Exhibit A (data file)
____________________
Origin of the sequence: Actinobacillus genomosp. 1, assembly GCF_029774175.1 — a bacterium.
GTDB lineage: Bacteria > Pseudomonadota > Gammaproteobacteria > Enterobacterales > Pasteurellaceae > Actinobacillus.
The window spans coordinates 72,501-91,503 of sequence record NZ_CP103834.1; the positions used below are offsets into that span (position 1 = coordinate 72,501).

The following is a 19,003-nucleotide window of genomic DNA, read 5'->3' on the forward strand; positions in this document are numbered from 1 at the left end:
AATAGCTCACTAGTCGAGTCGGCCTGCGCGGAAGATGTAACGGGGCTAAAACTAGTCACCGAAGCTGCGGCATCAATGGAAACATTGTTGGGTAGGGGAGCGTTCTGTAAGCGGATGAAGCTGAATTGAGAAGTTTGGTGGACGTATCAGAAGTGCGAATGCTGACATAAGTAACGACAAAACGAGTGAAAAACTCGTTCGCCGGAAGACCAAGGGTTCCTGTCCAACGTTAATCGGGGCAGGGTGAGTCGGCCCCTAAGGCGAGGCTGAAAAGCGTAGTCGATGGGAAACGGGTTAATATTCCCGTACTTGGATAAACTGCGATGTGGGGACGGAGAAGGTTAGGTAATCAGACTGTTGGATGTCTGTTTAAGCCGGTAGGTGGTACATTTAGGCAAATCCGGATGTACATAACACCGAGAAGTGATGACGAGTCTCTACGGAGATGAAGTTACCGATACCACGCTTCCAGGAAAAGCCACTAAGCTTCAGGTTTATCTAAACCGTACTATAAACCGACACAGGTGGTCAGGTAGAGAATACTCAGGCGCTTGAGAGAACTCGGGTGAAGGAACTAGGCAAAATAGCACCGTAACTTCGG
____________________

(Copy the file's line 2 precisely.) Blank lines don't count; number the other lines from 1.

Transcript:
GTDB lineage: Bacteria > Pseudomonadota > Gammaproteobacteria > Enterobacterales > Pasteurellaceae > Actinobacillus.